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Charges: Man Says Dream Led Him To Call 911

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(credit: ThinkStock)

(credit: ThinkStock)

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MINNEAPOLIS (WCCO) – A 56-year-old Apple Valley man told police that events in a dream led him to call 911 last week, reporting his wallet, phone and pistol were missing, authorities say.

What officers eventually found, however, led to charges for the man, who at the time of the incident was said to be “extremely intoxicated.”

Richard Carothers is charged one count of recklessly firing a gun, a felony. If convicted, Carothers could face a maximum penalty of 2 years in prison and/or a $5,000 fine.

According to a convoluted criminal complaint:

Police initially arrived on the 250 block of Elm Drive just after 9:30 p.m. on Feb. 14 to investigate a burglary. Carothers had reported his wallet and pistol missing, and his neighbor reported hearing four or five loud pops, possibly gun shots.

Officers first spoke with the neighbor, who confirmed her son had heard the pops and that Carothers had stepped outside, yelling, “Call 911.” The neighbor also told officers that Carothers seemed intoxicated and “very agitated,” and that he told her he was missing several items.

Here’s where the complaint becomes hard to follow.

When officers first spoke with Carothers, he told them not to worry.

“I already cracked off some rounds, man,” said Carothers, according to the complaint.

Police found six spent shell casings in the snow. When police asked if he fired the shots, he told them he was concerned that his wallet and pistol had been stolen.

At this point, an officer reported that Carothers had slurred speech, bloodshot eyes, and would jump from telling one story to another. He appeared to be intoxicated.

When police asked Carothers what had happened that night, he told them he’d been sleeping and that some of the events in a dream might have caused him to call 911.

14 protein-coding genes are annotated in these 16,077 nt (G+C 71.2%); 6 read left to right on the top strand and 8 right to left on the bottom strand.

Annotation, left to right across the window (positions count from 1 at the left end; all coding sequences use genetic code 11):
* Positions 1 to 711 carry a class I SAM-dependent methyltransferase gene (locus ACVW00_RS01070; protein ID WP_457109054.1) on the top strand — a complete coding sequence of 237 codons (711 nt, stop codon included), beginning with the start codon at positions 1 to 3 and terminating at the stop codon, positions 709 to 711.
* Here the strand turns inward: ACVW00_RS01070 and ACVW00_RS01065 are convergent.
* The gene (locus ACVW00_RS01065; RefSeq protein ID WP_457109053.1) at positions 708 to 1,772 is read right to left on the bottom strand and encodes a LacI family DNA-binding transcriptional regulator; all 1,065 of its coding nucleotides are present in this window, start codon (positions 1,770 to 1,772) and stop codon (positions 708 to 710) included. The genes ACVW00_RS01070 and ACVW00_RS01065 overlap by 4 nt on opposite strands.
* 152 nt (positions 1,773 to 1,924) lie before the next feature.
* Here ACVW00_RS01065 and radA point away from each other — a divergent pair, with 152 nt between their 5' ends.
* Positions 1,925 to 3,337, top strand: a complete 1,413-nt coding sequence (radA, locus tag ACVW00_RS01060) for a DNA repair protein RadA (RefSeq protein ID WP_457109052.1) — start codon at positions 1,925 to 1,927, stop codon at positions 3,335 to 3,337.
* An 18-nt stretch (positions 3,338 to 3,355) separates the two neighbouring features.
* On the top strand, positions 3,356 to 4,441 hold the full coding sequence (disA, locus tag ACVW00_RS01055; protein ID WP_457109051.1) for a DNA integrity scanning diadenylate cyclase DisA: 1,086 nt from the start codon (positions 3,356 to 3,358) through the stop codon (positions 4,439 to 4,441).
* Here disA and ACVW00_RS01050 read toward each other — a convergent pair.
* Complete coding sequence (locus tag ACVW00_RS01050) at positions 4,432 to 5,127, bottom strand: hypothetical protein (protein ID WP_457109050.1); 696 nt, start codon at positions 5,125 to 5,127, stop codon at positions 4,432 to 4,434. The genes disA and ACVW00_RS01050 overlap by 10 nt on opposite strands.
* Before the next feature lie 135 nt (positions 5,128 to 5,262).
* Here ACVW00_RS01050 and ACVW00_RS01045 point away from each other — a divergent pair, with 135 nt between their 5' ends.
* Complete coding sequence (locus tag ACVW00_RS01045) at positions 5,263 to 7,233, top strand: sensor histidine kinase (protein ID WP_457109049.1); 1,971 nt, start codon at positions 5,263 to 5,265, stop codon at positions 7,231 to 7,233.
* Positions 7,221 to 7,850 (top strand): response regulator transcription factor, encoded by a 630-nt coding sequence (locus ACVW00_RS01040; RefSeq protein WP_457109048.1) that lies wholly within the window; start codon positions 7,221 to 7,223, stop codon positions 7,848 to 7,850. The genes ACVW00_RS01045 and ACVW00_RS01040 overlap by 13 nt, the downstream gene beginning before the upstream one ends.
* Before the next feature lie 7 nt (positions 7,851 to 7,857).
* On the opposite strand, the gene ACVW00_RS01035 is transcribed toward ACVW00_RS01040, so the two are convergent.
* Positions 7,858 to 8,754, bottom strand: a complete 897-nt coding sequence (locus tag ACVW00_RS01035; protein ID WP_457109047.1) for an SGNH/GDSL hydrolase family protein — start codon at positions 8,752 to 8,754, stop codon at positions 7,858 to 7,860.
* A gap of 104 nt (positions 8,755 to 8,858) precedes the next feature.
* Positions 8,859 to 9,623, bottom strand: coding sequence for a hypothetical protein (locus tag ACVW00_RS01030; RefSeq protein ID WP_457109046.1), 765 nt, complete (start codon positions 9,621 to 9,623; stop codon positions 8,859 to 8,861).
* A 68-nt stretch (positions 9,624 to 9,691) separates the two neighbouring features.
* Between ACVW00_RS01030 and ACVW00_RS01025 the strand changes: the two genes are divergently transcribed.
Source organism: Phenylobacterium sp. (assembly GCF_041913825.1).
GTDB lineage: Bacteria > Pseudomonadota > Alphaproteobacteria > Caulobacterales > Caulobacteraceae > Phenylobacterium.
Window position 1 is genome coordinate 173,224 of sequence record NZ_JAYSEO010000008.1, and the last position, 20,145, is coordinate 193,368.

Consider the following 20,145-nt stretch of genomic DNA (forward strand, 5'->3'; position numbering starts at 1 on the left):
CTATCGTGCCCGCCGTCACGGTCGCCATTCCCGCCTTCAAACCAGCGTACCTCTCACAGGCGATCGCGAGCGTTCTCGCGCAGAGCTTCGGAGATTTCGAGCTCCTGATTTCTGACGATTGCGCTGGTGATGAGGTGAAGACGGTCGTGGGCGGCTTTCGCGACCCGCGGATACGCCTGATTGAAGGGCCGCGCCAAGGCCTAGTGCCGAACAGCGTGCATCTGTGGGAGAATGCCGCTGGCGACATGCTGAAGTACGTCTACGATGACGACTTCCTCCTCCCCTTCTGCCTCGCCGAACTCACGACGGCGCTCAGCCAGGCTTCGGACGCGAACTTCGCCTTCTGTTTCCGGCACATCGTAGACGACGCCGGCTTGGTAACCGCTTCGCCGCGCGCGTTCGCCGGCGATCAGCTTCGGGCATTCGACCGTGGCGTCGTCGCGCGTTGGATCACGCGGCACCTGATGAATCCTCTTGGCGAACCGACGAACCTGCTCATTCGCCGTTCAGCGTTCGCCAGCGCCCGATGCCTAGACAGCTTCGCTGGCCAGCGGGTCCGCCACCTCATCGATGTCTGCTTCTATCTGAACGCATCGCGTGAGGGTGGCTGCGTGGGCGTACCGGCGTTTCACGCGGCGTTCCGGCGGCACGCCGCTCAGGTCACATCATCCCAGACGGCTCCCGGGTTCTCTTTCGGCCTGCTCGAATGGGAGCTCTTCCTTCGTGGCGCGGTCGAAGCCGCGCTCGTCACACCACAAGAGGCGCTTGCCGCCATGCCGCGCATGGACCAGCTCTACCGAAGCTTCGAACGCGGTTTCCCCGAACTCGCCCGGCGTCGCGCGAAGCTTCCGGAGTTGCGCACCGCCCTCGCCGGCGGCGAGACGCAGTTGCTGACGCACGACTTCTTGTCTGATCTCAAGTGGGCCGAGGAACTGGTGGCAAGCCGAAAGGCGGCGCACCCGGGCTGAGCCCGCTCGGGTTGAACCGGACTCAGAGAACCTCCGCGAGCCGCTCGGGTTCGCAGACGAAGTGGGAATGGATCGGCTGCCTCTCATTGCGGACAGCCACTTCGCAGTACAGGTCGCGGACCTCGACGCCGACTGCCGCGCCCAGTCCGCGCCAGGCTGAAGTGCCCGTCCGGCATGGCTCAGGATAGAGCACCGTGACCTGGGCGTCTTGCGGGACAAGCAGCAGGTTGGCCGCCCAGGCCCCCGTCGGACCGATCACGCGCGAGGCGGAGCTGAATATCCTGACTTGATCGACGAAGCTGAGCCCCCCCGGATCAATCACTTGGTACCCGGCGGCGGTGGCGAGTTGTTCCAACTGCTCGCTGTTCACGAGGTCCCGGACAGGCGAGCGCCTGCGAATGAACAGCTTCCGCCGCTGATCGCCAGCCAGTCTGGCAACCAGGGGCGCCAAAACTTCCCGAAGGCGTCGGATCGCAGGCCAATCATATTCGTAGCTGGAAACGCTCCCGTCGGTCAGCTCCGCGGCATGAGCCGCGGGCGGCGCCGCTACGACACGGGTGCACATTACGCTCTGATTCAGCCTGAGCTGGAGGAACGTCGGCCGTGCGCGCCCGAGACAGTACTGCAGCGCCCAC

He explained he was on his couch when his dog woke him up. He said that because his dog was agitated, he became agitated. It was at this time he looked around and determined his wallet had been stolen. He also remembered having walked to his bedroom in his dream, taking a 9 mm pistol from his nightstand.

An officer asked Carothers if he fired his pistol in his dream. Carothers responded, saying that he did fire the pistol.

Carothers said he shot at a person who was running from his home.

But when an officer asked if he shot at a dog, Carothers admitted that he did shoot at a dog. He said he then hid his pistol under the bed covers. Police found the pistol “wedged behind some blankets and a television” in Carothers’ bedroom.

As police investigated, they learned that Apple Valley Police had sent an officer to Carothers’ home earlier that day. That afternoon Carothers had reported that the neighbor’s dog was in his yard and acting aggressively toward him. He told the responding officer that if the dog came into his yard again he was going to shoot it with his pistol.

The officer told Carothers that shooting the pistol would be illegal in the city. He then spoke with Carothers about other measures he could take with aggressive neighborhood dogs.

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